[What The Fest?! 2018] Akin To Campfire Tales, GHOST STORIES Is As Charming As It Is Chilling
You're going to read a lot about how Ghost Stories is an adaptation of a British play from Jeremy Dyson and Andy Nyman, which it is. I had no idea of this heading into it and realistically, it doesn't really effect the film. It explains a few of the stylistic cues but really all it will do after you learn that tidbit is make you realize, "damn, that's one hell of an adaptation."
Ghost Stories is an intelligent and concise anthology that follows skeptic and debunker of the supernatural, Phillip Goodman. After a snippet of home video to clue us in a bit on Goodman's strict religious upbringing, we drop in immediately on him years later doing what he does best: busting frauds. He's got the scoop on a proclaimed clairvoyant who connects desperate grievers with lost ones and after tapping into his earpiece where the poser medium is being fed data provided from pre-show surveys, Goodman publicly reveals the man as a hoax. He's a man with a strong conviction to the idea of nothing beyond science and soon receives a folder from another de facto skeptic who has three cases he's never been able to crack. Thus, we follow Goodman as he traipses through bits of Yorkshire to investigate the supernatural phenomena.
The movie carries a bit of charm like a kid would a baseball glove, comfortably worn and tucked in close. It's easy to see the comparisons to Amicus, Castle and Vincent Price yarns as it feels distinctly elegant, modern yet simple in its execution. Part of what made those movies so enjoyable and entertaining was the outstanding performances and the camera magic, both of which Ghost Stories has in spades. Throughout the ninety eight minute run time, we are treated to three chilling tales that our lead is looking to prove false. Nyman and Dyson do a bang up job of walking the tightrope, allowing us to tense up at the neatly told, ahem, ghost stories but also allowing us to wonder if Goodman is right on track with our glimpses of the wraparound. Ghost Stories doesn't ever look to terrify the audience but instead takes pride in it's ability to parlay what truly feels like one of those stories that friends are embarrassed to tell because they don't know what happened but it definitely flirts with the supernatural. It eases you in and then uses cinematic parlour tricks like flashing lights and the fear of the unknown to perform a truly captivating magic trick.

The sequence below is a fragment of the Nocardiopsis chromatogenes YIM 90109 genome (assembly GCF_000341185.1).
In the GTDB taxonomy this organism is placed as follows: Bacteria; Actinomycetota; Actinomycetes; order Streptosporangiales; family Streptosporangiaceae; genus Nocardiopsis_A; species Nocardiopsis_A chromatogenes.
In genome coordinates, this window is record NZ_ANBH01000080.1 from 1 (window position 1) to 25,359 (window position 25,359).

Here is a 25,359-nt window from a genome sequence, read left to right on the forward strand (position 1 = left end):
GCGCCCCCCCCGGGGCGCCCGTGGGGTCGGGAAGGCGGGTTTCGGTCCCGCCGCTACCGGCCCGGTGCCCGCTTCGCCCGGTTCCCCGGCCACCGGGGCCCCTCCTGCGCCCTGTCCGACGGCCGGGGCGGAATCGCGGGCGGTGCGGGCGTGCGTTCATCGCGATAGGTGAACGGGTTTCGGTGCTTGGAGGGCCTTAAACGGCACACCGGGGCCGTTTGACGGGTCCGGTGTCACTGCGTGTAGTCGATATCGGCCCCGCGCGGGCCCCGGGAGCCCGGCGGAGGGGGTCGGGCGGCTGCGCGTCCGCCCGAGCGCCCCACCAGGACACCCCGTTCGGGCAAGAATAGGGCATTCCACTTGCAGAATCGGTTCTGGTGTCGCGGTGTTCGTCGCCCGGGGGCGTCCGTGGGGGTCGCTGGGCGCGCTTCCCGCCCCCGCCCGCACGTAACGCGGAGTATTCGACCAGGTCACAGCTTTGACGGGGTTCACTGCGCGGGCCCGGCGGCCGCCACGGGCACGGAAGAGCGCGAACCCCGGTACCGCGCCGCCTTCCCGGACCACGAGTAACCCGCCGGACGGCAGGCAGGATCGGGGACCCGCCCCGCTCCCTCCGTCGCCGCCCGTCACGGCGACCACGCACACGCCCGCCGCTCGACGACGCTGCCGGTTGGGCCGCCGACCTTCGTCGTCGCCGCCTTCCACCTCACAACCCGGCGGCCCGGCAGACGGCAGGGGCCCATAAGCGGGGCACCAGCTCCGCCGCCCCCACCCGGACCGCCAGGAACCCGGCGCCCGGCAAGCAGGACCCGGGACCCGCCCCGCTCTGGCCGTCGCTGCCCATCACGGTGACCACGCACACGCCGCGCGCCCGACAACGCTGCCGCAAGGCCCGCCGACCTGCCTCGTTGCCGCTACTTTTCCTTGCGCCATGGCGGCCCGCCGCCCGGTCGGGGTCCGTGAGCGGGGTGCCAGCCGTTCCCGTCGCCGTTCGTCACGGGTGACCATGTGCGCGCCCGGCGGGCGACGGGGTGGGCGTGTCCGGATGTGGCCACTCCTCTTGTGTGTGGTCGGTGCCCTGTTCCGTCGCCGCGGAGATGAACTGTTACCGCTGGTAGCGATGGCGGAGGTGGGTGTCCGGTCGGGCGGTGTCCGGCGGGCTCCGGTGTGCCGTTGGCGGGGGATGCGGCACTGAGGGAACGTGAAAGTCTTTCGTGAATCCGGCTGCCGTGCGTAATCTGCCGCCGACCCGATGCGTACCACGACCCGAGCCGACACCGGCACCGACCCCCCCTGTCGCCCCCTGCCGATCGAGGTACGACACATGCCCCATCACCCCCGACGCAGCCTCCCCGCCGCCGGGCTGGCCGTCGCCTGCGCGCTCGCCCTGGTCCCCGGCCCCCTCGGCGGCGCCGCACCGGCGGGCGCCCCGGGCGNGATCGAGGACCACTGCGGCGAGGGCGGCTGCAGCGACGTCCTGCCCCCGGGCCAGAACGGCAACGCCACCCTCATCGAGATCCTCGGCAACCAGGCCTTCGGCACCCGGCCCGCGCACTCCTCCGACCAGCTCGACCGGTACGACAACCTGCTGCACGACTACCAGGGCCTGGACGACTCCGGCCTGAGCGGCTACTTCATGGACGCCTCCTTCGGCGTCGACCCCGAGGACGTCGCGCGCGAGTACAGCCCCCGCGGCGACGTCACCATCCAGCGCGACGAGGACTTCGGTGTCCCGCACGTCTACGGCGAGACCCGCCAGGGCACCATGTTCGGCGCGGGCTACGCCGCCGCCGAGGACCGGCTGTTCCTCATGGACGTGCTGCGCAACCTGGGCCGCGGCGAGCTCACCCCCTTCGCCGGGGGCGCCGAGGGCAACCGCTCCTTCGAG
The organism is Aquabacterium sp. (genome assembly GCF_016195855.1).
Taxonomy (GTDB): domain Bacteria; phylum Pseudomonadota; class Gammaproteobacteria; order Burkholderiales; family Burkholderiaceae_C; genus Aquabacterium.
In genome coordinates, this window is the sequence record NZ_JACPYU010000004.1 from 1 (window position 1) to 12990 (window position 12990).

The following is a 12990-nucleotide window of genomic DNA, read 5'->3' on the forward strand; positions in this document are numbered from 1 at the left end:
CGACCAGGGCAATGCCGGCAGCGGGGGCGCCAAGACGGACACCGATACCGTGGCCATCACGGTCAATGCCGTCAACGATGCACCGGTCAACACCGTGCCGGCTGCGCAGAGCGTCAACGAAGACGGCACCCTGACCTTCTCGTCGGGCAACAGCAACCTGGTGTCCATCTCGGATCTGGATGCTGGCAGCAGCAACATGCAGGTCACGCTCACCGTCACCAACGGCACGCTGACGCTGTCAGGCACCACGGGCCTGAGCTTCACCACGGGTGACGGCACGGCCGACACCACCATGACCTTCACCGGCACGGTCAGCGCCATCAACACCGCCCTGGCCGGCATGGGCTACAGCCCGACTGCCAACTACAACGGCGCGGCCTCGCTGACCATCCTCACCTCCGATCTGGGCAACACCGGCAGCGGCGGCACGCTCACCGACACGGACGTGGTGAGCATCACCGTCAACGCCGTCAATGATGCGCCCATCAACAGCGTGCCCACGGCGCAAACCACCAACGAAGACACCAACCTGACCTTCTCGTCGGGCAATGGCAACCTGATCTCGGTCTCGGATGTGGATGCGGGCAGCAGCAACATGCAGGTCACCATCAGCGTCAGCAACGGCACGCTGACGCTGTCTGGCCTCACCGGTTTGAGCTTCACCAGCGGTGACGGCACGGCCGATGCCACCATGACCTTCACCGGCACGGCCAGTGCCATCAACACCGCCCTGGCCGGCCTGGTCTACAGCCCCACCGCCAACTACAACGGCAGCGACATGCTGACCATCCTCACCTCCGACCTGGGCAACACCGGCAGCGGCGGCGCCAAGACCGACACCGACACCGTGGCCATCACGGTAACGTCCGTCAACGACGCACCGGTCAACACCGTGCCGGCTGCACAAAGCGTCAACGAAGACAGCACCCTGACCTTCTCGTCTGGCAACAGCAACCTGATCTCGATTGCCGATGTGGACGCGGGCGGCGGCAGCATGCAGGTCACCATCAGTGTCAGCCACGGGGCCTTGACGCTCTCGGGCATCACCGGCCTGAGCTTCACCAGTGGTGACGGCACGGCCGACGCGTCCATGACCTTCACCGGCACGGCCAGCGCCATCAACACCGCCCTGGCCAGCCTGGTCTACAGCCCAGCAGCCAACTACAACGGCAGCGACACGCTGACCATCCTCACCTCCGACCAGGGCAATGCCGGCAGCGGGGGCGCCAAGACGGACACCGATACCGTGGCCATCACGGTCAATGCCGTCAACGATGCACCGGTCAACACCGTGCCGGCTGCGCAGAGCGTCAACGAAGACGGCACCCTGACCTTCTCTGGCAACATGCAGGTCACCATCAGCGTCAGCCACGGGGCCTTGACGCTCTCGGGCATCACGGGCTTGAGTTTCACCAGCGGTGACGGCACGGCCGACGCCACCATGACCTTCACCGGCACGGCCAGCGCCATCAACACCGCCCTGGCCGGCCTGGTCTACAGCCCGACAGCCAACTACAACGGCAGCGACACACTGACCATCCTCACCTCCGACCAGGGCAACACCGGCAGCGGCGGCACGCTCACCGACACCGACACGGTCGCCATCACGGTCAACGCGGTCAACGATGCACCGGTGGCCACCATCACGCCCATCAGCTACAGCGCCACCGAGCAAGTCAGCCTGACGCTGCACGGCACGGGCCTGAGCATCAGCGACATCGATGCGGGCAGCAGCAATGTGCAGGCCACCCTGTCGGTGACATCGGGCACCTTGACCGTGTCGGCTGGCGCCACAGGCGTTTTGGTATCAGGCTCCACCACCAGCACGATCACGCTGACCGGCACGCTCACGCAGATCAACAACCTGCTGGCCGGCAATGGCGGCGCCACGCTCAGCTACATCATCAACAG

Nyman and Dyson are excellent craftsman, tapping into the spectral wit of Dahl and roguishness of Gaiman to deliver a film that is refreshingly fun. While Nyman does a good job in the lead role, taking on our expert debunker Goodman and Alex Lawther pops in for a spell as a particularly believable reclusive teenager, Martin Freeman is the standout star here. He plays his role with such mirth and confidence, it's impossible to not smile every time he's onscreen. Ole Bratt Birkeland deserves a special shoutout for his work with the cinematography, capturing the minimalistic feel of the stage play but also portraying the British oceanside with such crisp conviction it seems nearly palpable.
Overall, Ghost Stories has some ideas that it introduces and doesn't quite follow through on and the last ten minutes of the movie moves it from creepy to strange with some head scratches in-between. In spite of these hiccups, it's succinct with it's execution and expertly true to it's title. It's a movie that will make you feel right at home, soaking in the warmth of a fire, because it echoes the best sentiments of Castle and Amicus but with a modern spin. At the end of the day, we are given exactly what we're promised. Ghost stories.